Most of us are constantly plugged into technology and gadgets, so it’s no surprise that wearables have experienced plenty of hype in the past few years.
But where are all those wearables today? Are they still attached to our wrist, heads and hands, or are they now in our junk drawers next to the Palm Treo and pedometer?
We did some informal research with Handsome employees and were surprised to find that only 2 people donned wearables on a regular basis. When we inquired further we uncovered some interesting insight around why wearables may have lost some their enchantment and how wearables companies can regenerate interest moving forward.
Managing Sleep and Exercise: Expectations vs. Reality
To further investigate, we asked our employees what their hopes were for their wearables and whether the devices met their expectations.
Almost everyone bought their wearables with the intention of promoting a healthier lifestyle.
Numerous created by Jawbone, Fitbit, Nike, and Apple have highlighted exercise and sleep tracking functions as key sources of value; however, have these devices delivered?
For normalizing sleep, Pavel Markovnin, Handsome’s Technology Manager, bought the Jawbone UP, also in the hope that it would provide an easier wake-up solution than a traditional alarm. The wristband worked at first, but eventually his body adapted to the vibration and started to ignore it. The inability of the device to respond to this adaptation made it useless for Pavel.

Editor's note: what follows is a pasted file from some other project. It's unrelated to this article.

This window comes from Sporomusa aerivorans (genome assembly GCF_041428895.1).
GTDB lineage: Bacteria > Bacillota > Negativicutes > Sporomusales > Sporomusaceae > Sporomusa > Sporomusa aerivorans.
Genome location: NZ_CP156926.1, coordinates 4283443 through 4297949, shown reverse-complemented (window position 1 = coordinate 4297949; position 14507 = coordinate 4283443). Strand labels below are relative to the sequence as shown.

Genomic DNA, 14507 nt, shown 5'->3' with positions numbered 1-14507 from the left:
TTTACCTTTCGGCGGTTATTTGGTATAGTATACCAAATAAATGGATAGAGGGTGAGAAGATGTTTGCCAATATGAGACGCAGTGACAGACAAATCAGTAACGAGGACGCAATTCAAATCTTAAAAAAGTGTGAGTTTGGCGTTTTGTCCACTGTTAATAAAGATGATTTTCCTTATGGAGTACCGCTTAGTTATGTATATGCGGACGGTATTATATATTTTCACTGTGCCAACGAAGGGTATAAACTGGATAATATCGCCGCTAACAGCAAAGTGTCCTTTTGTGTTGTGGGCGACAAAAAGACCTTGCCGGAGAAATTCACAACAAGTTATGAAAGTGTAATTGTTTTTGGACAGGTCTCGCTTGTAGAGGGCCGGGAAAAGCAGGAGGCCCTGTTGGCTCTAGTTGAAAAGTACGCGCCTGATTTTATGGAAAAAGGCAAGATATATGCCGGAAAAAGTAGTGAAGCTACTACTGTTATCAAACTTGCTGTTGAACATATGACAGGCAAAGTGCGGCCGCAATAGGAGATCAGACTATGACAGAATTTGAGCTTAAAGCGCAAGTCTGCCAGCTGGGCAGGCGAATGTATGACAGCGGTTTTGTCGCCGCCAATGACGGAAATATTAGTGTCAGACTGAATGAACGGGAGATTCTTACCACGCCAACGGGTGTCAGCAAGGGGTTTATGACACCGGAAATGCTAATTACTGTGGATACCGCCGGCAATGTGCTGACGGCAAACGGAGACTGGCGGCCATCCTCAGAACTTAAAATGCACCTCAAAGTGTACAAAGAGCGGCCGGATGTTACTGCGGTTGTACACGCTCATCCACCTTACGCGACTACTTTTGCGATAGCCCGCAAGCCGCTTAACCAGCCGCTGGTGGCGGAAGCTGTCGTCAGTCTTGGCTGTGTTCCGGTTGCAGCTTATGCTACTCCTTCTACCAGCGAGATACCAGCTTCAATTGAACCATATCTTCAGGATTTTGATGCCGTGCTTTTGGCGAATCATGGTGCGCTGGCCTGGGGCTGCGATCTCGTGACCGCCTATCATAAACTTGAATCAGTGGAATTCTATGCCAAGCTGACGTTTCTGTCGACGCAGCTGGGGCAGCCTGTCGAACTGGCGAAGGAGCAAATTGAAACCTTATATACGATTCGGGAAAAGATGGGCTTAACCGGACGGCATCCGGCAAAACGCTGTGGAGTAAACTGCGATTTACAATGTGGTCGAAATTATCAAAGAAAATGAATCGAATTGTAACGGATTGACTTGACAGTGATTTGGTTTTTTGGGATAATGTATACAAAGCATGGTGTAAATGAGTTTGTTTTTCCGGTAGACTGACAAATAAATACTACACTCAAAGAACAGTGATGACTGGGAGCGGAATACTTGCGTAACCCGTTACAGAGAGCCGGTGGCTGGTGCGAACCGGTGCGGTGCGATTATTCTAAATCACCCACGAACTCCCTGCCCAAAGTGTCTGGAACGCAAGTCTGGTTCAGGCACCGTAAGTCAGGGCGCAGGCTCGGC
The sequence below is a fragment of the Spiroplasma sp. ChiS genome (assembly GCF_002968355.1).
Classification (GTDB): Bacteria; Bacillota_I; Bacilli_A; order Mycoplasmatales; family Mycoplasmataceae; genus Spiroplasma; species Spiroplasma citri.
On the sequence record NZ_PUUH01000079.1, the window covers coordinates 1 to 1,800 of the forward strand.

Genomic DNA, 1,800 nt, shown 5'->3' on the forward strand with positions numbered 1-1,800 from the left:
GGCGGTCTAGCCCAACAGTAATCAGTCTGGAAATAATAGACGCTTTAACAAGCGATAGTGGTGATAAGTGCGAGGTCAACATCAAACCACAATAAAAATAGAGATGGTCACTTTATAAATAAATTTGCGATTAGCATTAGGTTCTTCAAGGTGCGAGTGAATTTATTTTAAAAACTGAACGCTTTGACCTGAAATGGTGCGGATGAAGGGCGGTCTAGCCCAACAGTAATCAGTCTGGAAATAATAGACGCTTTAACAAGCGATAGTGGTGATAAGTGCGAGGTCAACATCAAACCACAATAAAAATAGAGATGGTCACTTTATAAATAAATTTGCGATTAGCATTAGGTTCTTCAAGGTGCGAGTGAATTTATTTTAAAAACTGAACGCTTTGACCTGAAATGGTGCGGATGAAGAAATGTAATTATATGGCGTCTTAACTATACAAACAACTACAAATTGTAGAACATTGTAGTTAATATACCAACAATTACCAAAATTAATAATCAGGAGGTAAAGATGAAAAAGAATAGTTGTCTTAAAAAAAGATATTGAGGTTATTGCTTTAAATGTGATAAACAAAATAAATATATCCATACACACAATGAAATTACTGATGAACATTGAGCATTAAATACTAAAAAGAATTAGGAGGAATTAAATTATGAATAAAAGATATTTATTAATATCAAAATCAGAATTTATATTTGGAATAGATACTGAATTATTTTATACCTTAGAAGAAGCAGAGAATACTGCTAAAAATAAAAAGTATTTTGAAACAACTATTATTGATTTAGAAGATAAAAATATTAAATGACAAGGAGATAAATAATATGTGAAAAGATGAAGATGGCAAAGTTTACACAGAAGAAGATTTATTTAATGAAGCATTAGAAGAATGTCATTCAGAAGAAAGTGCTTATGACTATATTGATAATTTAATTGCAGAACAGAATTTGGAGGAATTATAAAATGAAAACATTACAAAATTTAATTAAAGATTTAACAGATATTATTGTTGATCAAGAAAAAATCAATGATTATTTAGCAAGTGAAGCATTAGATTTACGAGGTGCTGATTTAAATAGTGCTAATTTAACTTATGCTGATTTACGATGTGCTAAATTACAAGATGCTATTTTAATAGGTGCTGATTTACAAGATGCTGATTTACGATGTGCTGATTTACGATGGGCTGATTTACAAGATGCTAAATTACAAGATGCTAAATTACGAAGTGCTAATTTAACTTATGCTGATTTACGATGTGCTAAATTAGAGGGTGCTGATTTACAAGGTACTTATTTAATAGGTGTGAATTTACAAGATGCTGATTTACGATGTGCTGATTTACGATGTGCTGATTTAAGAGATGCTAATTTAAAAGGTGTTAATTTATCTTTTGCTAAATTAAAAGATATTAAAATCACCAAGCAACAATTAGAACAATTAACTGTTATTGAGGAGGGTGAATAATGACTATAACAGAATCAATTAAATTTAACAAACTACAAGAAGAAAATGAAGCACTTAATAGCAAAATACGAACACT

For exercise, the step and workout tracking functions were big draws. When asked what Handsome team members hoped to get out of their devices, team members responded:
- “Create more visibility into my daily activity;”
- “Encourage me to be healthier, make my life easier;”
- “Play with the idea of quantified self;” and, simply put,
- “Make me skinny.”
Despite these hopes and promises, these wearables suffered from three key areas of individual disappointment:
The gamification of exercise lost its novelty.
Conner Drew, a Product Designer at Handsome, pointed out that his Apple Watch has failed to make a persuasive call to action. “The biggest problem I have with wearables is the lack of genuine motivation. I’m presented with all of the data, but I’m not compelled to truly take action. More specific, personalized motivations like ‘Your wedding is X days away and you have Y more pounds to lose to meet your goal!’ may push someone a bit more than general activity numbers. The numbers alone did originally motivate me, but that wore off and is now pretty much ignored.”